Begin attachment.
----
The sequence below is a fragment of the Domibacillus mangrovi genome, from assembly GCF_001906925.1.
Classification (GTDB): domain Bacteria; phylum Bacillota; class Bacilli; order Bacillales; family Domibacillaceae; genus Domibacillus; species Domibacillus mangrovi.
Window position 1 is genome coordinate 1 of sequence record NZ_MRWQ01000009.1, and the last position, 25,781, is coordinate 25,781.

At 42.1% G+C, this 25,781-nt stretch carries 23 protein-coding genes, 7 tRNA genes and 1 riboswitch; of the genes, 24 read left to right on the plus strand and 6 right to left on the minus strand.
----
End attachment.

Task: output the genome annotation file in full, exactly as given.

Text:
The sequence below is a fragment of the Domibacillus mangrovi genome, from assembly GCF_001906925.1.
Classification (GTDB): domain Bacteria; phylum Bacillota; class Bacilli; order Bacillales; family Domibacillaceae; genus Domibacillus; species Domibacillus mangrovi.
Window position 1 is genome coordinate 1 of sequence record NZ_MRWQ01000009.1, and the last position, 25,781, is coordinate 25,781.

At 42.1% G+C, this 25,781-nt stretch carries 23 protein-coding genes, 7 tRNA genes and 1 riboswitch; of the genes, 24 read left to right on the plus strand and 6 right to left on the minus strand.